Politics and Media

Bosnia and Herzegovina is a parliamentary democracy with a highly complex and asymmetric government structure. This political system, established by the 1995 Dayton Peace Accords, is based on consociationalism, ensures power sharing among the country's three constituent peoples – Bosniaks, Serbs, and Croats – and provides veto mechanisms for these groups. The Presidency consists of three representative members: one Bosniak, one Serb, and one Croat.

The government comprises four administrative levels and three branches of power: executive, legislative and judiciary.  At the state level, the Council of Ministers of BiH exercises executive power, while legislative power is vested in the Council of Ministers and the Parliamentary Assembly of BiH, whose members are chosen through proportional representation.

The Dayton Peace Accords also stipulated the establishment of the Office of the High Representative (OHR), an international institution responsible for overseeing the implementation of the civilian aspects of the Dayton Peace Accords.

The two entities of Bosnia and Herzegovina, the Federation of BiH and the Republika Srpska, are to some extent politically autonomous and have asymmetric structures, while the Brčko District is a self-governing administrative unit. The Federation of BiH is divided into ten cantons, each with its own government and parliament, while Republika Srpska has a centralized government and parliament.

The country became a candidate for European Union membership in December 2022, despite its failure to implement the majority of the 14 key priorities set out by the European Commission, including those to pertaining to improving media freedoms and the freedom of expression.

General elections were held in October 2022, marred by accusations of fraud and changes to the election law. In this election, Denis Bećirović (SDP BiH), Željka Cvijanović (SNSD), and Željko Komšić (Demokratska Fronta) were elected as members of the tripartite Presidency. Ethnonational Bosniak, Serb, and Croat parties secured a majority of seats in the BiH Parliamentary Assembly and as well as many positions in the Council of Ministers.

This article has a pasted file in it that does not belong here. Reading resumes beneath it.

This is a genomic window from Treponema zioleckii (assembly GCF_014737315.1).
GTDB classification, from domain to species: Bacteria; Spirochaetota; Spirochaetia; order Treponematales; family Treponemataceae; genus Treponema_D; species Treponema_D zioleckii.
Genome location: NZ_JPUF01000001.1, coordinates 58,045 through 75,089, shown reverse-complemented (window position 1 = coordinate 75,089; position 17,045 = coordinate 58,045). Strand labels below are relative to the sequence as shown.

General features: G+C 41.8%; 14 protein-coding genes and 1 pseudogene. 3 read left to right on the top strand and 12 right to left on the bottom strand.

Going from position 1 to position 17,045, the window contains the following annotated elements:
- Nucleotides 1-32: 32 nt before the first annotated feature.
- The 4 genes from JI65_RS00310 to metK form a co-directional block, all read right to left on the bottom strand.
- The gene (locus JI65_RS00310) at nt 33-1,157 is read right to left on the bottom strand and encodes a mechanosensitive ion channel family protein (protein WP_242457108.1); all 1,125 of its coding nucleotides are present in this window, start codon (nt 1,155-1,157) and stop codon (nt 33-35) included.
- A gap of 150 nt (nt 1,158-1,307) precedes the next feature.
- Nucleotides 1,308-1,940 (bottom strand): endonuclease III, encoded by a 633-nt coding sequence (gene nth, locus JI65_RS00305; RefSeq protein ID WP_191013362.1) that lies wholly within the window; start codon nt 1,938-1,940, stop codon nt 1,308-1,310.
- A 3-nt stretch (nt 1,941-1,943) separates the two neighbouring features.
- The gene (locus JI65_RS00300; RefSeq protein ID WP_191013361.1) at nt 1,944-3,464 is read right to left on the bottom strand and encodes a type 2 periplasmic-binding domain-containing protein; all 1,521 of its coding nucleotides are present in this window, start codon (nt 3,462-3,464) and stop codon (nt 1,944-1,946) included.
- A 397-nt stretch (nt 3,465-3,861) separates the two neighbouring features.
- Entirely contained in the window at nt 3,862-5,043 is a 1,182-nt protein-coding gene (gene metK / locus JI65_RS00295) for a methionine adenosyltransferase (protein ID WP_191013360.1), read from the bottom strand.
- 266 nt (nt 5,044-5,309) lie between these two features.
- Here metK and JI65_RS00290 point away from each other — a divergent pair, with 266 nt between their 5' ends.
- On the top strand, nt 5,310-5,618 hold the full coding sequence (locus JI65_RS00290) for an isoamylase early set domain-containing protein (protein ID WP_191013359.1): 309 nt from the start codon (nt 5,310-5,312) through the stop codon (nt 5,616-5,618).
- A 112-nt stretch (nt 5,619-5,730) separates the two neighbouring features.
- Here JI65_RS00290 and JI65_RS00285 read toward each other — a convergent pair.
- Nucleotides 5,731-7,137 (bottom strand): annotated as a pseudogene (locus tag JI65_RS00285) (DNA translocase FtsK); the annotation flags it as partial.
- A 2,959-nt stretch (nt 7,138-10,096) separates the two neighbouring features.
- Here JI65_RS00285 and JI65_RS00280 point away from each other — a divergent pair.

In 2023, the Prosecutor’s Office of BiH filed an indictment against Republika Srpska President, Milorad Dodik, accusing him of failing to implement the decisions of the OHR.

In 2023, the Prosecutor’s Office of BiH filed an indictment against the president of Republika  Srpska Milorad Dodik under the charges that he had failed to execute the decisions of the High Representative in BiH. This decision was characterized by the Republika Srpska political leadership as anti-Serb, leading to public protests and secessionist rhetoric.

Ethnic tensions have dominated the political discourse in BiH in recent years, since the 2021 amendments to the Criminal Code, prohibiting genocide and war crime denial as well as the glorification of war criminals. Despite these amendments, the denial and glorification of war crimes have persisted. The country is also divided in its stance on the war in Ukraine and the independence of Kosovo, which is reflected in polarized and often biased media reporting. 

According to the 2022 Freedom House Report, there has been severe partisan gridlock among the leaders from the country’s three ethnic groups, and corruption and the lack of judicial independence remain serious problems. On the Corruption Perception Index published by Transparency International, BiH received a score of 34 out of 100, making it the third worst country in Europe in terms of corruption. 

Political parties wield considerable influence over media outlets, primarily through financing and ownership. BiH ranks 64th out of 180 countries in the World Press Freedom Index, operating within an extremely unfavorable political and economic environment.

Media reporting is often politically and ethno-nationally biased, especially concerning current political issues and historical events such as war commemorations. Many media outlets serve as political mouthpieces, promoting specific parties and ideologies, particularly during election seasons. Effective mechanisms have yet to be found for preventing political interference in the appointments of decision-making bodies in public media, public service broadcasters, and regulators.

High-ranking political representatives frequently attack journalists in public statements and press conferences, portraying them as traitors. The Communications Regulatory Agency of Bosnia and Herzegovina is subject to political influence and fails to enforce measures against breaches of professional standards, particularly concerning public service broadcasters.



  • Project by
    Global Media Registry
    Funded by European Union